War of the Rebellion: Serial 025 Page 0407 Chapter XXIX. CORRESPONDENCE, ETC.- UNION.

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Helena, has been received; also another letter of the same date addressed to the commanding officer of the United States cavalry forces at Friar's point, Miss.

the expedition which left this point under the command of Brigadier-General Hovey, and which moved in the direction of Grenada, Miss., has returned and his forces are now on this side of the river. As the General-in-Chief evidently intended these troops to be used in co-operation with others in the capture of Vicksburg I will return them and out of them garrison Friar's Point, as indicated by you.

You ask General Steele's opinion as to the best point to land troops below here with a view of attacking Vicksburg. General Steele says that the troops should be landed at the lower end of Milliken's Bend, opposite an island called My Wife's Island, say 2 or 3 miles above the Yazoo River. From that point operations could be directed as may be hereafter indicated by yourself and General Sherman. The above point is about 25 miles by water above Vicksburg and some less by land.

I inclose* the reply of Naval Officers Gwin to your inquiry as to the present position of our gunboats between this and Vicksburg, from which you will perceive there are six iron-clads, four light-draught wooden boats, and two rams.

The enemy have a battery on the Yazoo about 15 miles from the month of that river and about 12 miles by land from Vicksburg.

I have only about 12,000 infantry for duty, and about 4,700 cavalry and five efficient batteries.

You can rely upon 5,000 infantry, 2,000 cavalry, and two batteries to accompany General Sherman, which is a little more than the force sent in the Hovey expedition; but if when I meet General Sherman he desires me to send the whole force, except enough to garrison this post, as I may not have time to communicate with General Curtis, I will take the responsibility of sending all.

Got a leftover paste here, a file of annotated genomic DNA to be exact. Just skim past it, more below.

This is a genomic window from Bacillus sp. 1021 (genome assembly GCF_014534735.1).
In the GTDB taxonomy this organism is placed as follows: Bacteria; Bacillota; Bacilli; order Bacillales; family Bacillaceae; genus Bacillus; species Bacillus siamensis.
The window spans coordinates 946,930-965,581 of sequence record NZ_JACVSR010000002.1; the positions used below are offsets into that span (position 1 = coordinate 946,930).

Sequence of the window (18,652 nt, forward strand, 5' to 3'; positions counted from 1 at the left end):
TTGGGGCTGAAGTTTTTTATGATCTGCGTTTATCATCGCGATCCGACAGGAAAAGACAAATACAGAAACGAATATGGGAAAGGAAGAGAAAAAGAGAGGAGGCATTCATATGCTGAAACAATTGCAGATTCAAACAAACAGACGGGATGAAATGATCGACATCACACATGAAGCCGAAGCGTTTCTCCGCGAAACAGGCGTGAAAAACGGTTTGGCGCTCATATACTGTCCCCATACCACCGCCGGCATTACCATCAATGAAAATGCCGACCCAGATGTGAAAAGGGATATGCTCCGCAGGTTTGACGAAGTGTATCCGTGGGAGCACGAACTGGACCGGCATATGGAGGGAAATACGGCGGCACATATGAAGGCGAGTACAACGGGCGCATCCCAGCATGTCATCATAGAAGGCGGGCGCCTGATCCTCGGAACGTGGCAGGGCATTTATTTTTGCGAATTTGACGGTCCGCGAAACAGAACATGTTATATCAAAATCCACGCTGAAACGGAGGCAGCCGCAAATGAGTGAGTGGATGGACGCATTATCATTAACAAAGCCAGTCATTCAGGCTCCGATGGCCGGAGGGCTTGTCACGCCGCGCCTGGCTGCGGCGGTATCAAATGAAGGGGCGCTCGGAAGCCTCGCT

I am, general, very respectfully, your obedient servant,


Brigadier-General, Commanding Eastern District of Arkansas.


Memphis, December 13, 1862.

Major-General CURTIS,

Commanding Department of the Missouri:

SIR: When at Oxford, Miss., on Tuesday last, I saw a telegram from General Halleck to the effect that General Grant should retain the troops of your department which had moved on Grenada. The supposition was that this force was 12,000 infantry, 2,000 cavalry, and a due proportion of artillery. I learn that only 5,000 infantry composed that expedition. I am ordered against Vicksburg with a force composed of certain troops here and those from Helena, 12,000. Now, if that force be reduced to 5,000 my strength will be inadequate. Will you not order 12,000 infantry from Helena to act with me, and if not wanted for any other purpose they cannot be better employed. I am not ambitious of the command, but Grant's movements in interior depend on this. Send dispatch to Helena via commanding officer Columbus, Ky., who will forward with dispatch.




* Not found.